Learning & Teaching Topics
Leading Successful On-line Discussions
On-line discussions can be utilized in both distance-learning courses as well as traditional face-to-face classes. Discussions can be synchronous (where everyone meets for discussion at the same time) or asynchronous (where people access the website and comment at any time within a specific time frame).
On-line discussion allows quieter students to have their voices heard and gives all students more time to formulate insightful and thoughtful commentary and opinions, enhancing critical thinking and in-depth engagement with course material. Tracking participation is also simplified with on-line discussion, as the asynchronous forums are archived for the semester and can be easily accessed and tabulated.
- Set clear expectations for on-line discussion, including goals (such as continuing in-class discussions, preparing for in-class discussions, identifying key reading concepts, or further engaging with course topics). These goals can be shared with students on the on-line forum, in class, or on the syllabus. This will help students see the point of the discussion and encourage them to participate and focus their learning to meet these goals.
- Make sure that the discussion contributes to student learning outcomes and objectives.
- Questions can incorporate all levels of Bloom’s Taxonomy: knowledge, comprehension, application, analysis, synthesis, and evaluation.
- Make sure that students are familiar with the resources (such as Moodle) and, if not, that they have access to and time to learn how to use these resources. Utilizing part of a class period to familiarize students with the basics can help everyone gain enough knowledge to begin on-line discussions early in the semester.
- Relate in-class work and discussion to the on-line discussion and vice versa.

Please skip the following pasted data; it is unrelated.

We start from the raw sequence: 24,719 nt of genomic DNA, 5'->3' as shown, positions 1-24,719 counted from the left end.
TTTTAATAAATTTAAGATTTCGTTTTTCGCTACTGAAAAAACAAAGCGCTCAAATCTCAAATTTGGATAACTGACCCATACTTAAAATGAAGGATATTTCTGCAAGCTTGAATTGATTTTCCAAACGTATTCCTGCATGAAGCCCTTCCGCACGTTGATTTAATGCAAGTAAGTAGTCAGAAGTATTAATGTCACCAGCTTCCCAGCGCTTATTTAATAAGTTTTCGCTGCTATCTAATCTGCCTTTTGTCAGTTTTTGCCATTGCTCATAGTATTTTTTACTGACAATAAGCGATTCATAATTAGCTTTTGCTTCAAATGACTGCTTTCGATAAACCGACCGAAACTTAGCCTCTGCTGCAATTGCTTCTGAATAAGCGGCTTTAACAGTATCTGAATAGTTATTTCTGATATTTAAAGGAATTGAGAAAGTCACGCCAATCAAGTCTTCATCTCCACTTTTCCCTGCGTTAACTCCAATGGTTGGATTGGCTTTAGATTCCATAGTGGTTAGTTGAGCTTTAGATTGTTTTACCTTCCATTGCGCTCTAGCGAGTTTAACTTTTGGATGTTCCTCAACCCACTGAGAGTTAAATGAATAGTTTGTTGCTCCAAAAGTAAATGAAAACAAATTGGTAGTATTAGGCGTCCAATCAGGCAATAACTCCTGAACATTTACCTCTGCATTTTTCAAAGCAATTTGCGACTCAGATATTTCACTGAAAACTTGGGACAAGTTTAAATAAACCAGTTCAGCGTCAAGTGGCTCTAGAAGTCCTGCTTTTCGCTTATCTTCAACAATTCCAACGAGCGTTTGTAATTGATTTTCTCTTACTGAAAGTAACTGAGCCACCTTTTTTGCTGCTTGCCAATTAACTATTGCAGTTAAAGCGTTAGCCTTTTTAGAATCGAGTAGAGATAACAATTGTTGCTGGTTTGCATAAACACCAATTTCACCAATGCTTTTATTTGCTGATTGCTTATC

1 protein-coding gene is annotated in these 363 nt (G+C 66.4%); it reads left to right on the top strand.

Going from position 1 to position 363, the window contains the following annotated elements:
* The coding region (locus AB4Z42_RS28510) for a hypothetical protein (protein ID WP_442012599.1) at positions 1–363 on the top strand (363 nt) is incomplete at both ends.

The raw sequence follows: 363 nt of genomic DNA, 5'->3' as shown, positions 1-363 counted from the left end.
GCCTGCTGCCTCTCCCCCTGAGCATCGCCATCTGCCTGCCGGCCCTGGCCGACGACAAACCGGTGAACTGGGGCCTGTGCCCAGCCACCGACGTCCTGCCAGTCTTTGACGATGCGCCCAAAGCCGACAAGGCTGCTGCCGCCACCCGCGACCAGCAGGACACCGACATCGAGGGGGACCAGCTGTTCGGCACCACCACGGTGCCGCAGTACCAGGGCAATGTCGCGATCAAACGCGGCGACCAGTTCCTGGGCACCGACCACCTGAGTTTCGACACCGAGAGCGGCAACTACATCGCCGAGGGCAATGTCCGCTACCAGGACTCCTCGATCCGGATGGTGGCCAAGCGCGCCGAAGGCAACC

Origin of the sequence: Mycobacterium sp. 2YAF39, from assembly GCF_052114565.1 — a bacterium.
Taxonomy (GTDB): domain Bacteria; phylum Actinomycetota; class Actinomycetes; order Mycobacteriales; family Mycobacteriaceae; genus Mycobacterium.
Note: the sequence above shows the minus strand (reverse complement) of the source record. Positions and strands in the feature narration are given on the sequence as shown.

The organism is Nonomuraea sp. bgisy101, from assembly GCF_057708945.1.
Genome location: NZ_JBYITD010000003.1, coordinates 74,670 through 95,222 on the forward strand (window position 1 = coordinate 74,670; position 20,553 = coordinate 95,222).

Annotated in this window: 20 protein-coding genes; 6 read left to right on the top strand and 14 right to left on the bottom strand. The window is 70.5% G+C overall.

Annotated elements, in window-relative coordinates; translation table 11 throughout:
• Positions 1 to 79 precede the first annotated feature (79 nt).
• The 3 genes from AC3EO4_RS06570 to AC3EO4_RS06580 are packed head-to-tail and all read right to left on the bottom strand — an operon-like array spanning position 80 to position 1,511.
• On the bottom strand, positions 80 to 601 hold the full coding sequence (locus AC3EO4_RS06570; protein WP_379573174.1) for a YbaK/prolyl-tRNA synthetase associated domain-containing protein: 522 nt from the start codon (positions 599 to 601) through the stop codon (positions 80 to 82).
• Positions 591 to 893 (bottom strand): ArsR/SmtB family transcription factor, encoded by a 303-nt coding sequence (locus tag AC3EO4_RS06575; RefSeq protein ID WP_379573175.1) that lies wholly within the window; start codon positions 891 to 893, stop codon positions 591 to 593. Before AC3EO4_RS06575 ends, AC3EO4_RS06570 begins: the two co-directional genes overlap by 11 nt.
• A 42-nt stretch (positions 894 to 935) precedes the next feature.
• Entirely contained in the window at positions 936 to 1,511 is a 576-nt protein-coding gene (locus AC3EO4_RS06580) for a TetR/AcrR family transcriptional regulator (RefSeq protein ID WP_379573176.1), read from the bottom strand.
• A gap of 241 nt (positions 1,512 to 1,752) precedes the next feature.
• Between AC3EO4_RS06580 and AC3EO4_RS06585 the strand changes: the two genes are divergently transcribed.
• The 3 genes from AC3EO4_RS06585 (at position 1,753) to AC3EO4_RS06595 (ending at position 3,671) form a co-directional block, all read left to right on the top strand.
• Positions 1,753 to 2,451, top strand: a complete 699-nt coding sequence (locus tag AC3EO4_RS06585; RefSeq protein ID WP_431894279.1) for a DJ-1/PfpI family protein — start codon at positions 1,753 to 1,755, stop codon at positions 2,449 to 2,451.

- Assign a group of students to be the “experts” and discussion leaders for each week’s topics.
- Explain to students whether you will be an active participant who reads every post or if you will only read some posts. Decide if you will respond to individual student postings or respond to main themes throughout the discussion.
- To engage students and encourage them to read other students’ responses instead of merely formulating their own, have students synthesize responses from the previous week.
- Encourage students to pose their questions to the forum instead of as private emails with the instructor. This will allow everyone to hear the answer, as many students will have similar questions.
- Hold on-line review sessions utilizing the synchronous chat feature.
- Determine how student posts will be evaluated. Having students select a portfolio of responses and compiling them for grading at the end of the semester is a good way for students to recap course material and to select only their best writings for you to grade. Ask students to write and reflect on these posts and why they have selected these particular writings.
- Don’t forget that on-line discussions can be even more time-consuming than in-class discussions. Be sure to allow enough time in your schedule (and the students’ schedules) to participate in and evaluate these discussions.
Penn State Learning Design Community Hub. (2008). Introduction to Crafting Questions for On-line Discussions. Retrieved May 15, 2009, from Penn State Web site: http://ets.tlt.psu.edu/learningdesign/crafting_question
University of Washington. (2002). Engaging Students in Online Discussion. Teaching and Learning Bulletin 6(2). Retrieved May 15, 2009, from Center for Instructional Development and Research Web site: http://depts.washington.edu/cidrweb/Bulletin/OnlineDiscussion.pdf
Vanderbilt University. (n.d.). Online Writing. Retrieved May 15, 2009, from Vanderbilt Center for Teaching Web site: http://www.vanderbilt.edu/cft/resources/teaching_resources/technology/online_writing.htm#threads